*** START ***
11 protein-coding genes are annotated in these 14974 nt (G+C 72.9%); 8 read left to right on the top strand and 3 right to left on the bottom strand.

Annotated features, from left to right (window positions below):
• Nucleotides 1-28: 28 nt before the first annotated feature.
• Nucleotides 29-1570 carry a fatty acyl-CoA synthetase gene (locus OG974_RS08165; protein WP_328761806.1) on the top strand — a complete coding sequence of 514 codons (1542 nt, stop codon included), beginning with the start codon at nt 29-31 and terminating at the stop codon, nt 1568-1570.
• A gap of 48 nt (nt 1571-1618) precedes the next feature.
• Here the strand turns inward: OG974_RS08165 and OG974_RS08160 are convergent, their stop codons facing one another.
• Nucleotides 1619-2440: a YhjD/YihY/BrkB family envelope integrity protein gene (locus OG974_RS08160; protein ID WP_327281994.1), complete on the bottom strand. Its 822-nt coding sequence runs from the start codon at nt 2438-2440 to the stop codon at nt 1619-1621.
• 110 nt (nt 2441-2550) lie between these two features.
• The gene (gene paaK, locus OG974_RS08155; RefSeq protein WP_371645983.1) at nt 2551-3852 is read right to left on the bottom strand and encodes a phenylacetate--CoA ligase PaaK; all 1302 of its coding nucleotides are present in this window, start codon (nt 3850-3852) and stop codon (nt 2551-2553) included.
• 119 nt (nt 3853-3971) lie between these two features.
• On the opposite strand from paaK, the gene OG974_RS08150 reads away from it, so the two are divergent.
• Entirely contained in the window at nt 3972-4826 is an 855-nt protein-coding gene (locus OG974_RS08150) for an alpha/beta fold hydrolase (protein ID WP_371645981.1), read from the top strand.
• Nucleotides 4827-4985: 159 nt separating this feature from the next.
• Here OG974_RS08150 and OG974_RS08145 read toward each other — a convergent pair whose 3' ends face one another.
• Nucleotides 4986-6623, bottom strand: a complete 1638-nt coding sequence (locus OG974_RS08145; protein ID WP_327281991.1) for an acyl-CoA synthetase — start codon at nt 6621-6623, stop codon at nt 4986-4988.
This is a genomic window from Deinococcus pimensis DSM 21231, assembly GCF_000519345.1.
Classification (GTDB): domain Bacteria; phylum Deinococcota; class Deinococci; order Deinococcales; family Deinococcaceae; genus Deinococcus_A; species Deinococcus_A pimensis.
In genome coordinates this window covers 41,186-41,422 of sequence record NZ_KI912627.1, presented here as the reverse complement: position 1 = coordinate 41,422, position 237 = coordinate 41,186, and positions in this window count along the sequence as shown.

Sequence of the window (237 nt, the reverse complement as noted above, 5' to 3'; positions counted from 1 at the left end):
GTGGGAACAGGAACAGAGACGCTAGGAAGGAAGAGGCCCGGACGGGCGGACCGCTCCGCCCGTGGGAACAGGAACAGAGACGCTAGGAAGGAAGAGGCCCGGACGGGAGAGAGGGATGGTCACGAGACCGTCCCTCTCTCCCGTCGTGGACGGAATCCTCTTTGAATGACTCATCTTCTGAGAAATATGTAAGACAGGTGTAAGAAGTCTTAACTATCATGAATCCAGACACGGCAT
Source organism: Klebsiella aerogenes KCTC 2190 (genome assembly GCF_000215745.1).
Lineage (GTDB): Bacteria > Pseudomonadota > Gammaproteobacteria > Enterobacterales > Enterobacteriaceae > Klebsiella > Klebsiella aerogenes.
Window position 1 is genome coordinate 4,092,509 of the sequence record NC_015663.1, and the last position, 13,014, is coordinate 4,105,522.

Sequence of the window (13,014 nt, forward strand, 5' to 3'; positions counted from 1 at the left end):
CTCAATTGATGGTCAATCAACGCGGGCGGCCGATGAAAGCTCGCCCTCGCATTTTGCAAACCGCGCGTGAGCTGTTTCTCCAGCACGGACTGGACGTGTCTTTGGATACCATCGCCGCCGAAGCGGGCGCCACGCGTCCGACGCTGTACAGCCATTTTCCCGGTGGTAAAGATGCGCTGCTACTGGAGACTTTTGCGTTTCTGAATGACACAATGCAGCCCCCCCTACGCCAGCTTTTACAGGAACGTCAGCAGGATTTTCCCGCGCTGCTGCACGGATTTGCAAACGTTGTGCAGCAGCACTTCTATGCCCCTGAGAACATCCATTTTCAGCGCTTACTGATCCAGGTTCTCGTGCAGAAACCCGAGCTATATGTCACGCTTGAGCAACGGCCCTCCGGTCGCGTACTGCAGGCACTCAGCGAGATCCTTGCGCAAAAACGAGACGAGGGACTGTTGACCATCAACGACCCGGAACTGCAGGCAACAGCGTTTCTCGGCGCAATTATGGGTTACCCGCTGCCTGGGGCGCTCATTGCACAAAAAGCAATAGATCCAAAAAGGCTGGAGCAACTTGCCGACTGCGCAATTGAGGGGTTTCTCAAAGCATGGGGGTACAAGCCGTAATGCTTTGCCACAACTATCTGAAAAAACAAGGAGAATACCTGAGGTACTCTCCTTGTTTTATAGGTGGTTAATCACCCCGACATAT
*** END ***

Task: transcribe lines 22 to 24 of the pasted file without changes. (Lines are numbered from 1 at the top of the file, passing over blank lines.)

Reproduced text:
Lineage (GTDB): Bacteria > Pseudomonadota > Gammaproteobacteria > Enterobacterales > Enterobacteriaceae > Klebsiella > Klebsiella aerogenes.
Window position 1 is genome coordinate 4,092,509 of the sequence record NC_015663.1, and the last position, 13,014, is coordinate 4,105,522.

Sequence of the window (13,014 nt, forward strand, 5' to 3'; positions counted from 1 at the left end):